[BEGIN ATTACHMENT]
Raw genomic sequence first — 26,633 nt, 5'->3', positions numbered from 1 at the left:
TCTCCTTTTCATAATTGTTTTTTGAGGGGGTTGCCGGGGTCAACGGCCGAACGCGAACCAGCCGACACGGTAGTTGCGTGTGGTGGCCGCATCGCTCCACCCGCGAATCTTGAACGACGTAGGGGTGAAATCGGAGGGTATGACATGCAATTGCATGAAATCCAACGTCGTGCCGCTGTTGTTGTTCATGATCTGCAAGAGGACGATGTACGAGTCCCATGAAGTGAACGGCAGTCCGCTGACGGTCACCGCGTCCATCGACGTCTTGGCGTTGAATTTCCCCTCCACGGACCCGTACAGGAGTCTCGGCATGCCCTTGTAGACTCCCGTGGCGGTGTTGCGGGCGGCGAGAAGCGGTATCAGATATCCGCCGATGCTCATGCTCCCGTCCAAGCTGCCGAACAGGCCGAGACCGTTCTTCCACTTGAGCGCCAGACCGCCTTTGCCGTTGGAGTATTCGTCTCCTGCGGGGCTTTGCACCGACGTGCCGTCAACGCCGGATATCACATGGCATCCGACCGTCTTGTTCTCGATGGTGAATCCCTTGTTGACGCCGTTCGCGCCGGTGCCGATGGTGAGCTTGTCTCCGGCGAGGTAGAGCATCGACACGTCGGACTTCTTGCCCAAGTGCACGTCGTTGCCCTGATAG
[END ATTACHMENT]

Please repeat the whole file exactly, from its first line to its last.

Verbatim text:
Raw genomic sequence first — 26,633 nt, 5'->3', positions numbered from 1 at the left:
TCTCCTTTTCATAATTGTTTTTTGAGGGGGTTGCCGGGGTCAACGGCCGAACGCGAACCAGCCGACACGGTAGTTGCGTGTGGTGGCCGCATCGCTCCACCCGCGAATCTTGAACGACGTAGGGGTGAAATCGGAGGGTATGACATGCAATTGCATGAAATCCAACGTCGTGCCGCTGTTGTTGTTCATGATCTGCAAGAGGACGATGTACGAGTCCCATGAAGTGAACGGCAGTCCGCTGACGGTCACCGCGTCCATCGACGTCTTGGCGTTGAATTTCCCCTCCACGGACCCGTACAGGAGTCTCGGCATGCCCTTGTAGACTCCCGTGGCGGTGTTGCGGGCGGCGAGAAGCGGTATCAGATATCCGCCGATGCTCATGCTCCCGTCCAAGCTGCCGAACAGGCCGAGACCGTTCTTCCACTTGAGCGCCAGACCGCCTTTGCCGTTGGAGTATTCGTCTCCTGCGGGGCTTTGCACCGACGTGCCGTCAACGCCGGATATCACATGGCATCCGACCGTCTTGTTCTCGATGGTGAATCCCTTGTTGACGCCGTTCGCGCCGGTGCCGATGGTGAGCTTGTCTCCGGCGAGGTAGAGCATCGACACGTCGGACTTCTTGCCCAAGTGCACGTCGTTGCCCTGATAG